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Re: What you refuse to see, is your worst trap

by traveler (Parson)
on Jun 30, 2003 at 15:55 UTC ( #270203=note: print w/ replies, xml ) Need Help??


in reply to What you refuse to see, is your worst trap

I agree wholeheartedly with this meditation, but wish to add a word of caution. I generally relish peer review and comments about coding, algorithms etc. However, in a recent project an "expert" from outside the team was called in. He looked over the project and said, "use this structure instead". When I objected that his structure had faults a, b and c, he said, "think of egoless programming". His point was that clearly I could not see the faults in my own design. In fact, he spoke out of his lack of understanding -- his design was mildly easier to implement, but provided significantly reduced functionality. Occasionally, disagreement may be based in reality and not just ego protection.

We have to be cautious of this and seek not just one but a broad range of opinions. This is true not only when others disagree with us, but when they agree as well... We also have to be open to suggestions of alternatives.

--traveler


Comment on Re: What you refuse to see, is your worst trap
Re: Re: What you refuse to see, is your worst trap
by chunlou (Curate) on Jun 30, 2003 at 20:42 UTC
    That's "expert" is your "inferior," not your "peer."

    It happens often that a manager trying to seek outside opinion ends up with some phoney consultant.

    This could happen due to (but not limited to):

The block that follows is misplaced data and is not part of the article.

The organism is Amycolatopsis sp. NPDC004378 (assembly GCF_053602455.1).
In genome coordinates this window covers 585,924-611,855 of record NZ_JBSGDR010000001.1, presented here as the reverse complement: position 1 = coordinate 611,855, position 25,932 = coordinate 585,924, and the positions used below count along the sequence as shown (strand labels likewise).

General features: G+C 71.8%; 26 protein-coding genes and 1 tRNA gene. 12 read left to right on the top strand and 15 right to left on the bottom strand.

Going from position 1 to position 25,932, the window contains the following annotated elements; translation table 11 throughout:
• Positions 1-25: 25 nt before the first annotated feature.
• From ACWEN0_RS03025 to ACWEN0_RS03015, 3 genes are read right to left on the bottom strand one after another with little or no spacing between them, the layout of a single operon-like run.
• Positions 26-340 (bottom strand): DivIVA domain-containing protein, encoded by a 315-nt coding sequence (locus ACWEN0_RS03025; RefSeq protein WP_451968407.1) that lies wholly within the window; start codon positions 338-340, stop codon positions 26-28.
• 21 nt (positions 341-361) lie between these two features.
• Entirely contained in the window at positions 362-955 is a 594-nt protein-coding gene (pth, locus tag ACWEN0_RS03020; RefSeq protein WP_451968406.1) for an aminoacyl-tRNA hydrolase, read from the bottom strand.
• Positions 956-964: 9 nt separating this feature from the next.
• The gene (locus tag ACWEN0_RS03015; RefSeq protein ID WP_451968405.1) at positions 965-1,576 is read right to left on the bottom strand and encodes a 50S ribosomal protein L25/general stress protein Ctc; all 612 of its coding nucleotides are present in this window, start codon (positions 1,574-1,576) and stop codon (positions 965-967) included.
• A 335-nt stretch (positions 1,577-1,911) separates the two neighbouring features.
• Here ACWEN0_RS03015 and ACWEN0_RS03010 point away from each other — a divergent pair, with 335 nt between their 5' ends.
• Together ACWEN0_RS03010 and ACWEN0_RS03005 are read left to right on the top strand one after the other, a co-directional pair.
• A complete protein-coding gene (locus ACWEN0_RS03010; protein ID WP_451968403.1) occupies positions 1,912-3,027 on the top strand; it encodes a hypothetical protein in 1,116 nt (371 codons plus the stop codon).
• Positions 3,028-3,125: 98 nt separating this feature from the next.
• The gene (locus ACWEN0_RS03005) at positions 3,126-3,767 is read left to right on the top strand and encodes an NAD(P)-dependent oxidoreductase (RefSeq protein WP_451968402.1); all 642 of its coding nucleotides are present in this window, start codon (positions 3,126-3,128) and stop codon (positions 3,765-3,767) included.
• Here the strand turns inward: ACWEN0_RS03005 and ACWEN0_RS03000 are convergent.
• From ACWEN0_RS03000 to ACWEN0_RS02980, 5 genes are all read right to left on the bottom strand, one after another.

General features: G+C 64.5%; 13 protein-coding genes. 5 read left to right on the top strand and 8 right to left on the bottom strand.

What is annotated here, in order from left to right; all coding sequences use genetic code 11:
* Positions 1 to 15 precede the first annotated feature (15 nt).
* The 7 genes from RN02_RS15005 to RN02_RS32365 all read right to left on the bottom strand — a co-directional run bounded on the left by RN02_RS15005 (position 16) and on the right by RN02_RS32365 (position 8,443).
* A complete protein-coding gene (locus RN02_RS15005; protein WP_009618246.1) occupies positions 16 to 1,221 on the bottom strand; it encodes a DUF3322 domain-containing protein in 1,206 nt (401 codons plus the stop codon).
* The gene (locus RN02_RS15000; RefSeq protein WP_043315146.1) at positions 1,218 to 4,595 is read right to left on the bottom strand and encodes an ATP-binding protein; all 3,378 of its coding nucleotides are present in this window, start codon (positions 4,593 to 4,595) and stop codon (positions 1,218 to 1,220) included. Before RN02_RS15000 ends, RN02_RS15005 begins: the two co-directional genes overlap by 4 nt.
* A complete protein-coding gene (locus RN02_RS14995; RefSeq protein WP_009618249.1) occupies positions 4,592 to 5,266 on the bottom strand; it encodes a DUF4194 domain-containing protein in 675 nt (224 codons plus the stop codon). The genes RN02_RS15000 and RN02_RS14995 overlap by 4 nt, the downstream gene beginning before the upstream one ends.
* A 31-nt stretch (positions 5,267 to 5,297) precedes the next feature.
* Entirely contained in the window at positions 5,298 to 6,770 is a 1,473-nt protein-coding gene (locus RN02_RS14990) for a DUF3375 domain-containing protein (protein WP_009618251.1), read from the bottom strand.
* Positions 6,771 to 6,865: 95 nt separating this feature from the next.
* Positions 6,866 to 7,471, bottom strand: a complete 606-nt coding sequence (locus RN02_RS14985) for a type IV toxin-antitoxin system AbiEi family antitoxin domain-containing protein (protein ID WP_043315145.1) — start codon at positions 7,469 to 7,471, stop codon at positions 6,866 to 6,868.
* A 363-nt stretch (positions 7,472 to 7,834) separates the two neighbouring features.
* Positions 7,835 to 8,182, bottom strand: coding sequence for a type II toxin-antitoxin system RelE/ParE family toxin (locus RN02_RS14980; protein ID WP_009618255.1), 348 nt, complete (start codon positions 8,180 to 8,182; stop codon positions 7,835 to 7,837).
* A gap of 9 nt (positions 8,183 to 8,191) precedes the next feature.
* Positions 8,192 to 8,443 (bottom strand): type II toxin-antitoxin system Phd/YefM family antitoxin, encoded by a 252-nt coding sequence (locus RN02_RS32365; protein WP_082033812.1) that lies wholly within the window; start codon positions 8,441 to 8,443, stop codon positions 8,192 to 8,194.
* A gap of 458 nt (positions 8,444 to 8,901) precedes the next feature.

• bad luck
    • "someone else's are better" mentality
    • just wanting to hear what one wants to hear
    • the "expert" being a friend of someone
    Once there's this consultant whose solution to every architectural problem is ASP and OOP. He even said OOP could be applied to SQL. (While I believe OO Design could be applied more generally, twisting OOP into not OOP language is just plain weird.)

    And his answer to why he hadn't propose any new architecture to our system was that we hadn't written up extensive enough our business rules.

    Another technical consultant was invited to tell us why the new MSSQL (it was 7 or 2000 or something?) was better (than whatever). It turned out to be a hour long sales pitch. One of his argument why the new MSSQL was good was MS spent billions on it. (If money guaranteed success, life would be a lot more plainer.)
Re: What you refuse to see, is your worst trap
by mildside (Friar) on Jul 02, 2003 at 06:33 UTC
    This meditation tends to valid my philosophy of "Never profess to be an expert on anything", because chances are I'm probably not.

    It also provides an interesting perspective on what I have observed about myself since I started working as a programmer (previously I was an engineer) a few months ago, namely that my programming methods and skills have been lacking in many areas, but are improving. Now I wonder how many other bad practices I have that I am blissfully unaware of.

    I suppose as long as I continue to look back at my previously written code in disgust/dismay etc, then I at least have some chance of continuing to improve. Of course, peer reviews are also a good idea, although I donít know if my fragile ego will cope. :)

      Peer review. I agree it's rough. I don't want you guys looking at my work. It's embrassing. But how else to do it? Tough love but respect. Be nice to each toher. Work together. I'm in NJ: P.O. Box 438 Convent Station, NJ 07961, Claire Coombs. Mail Fraud: that's why I got the box. Tap my phone, too. It's dangerous out there. We need to stick together.

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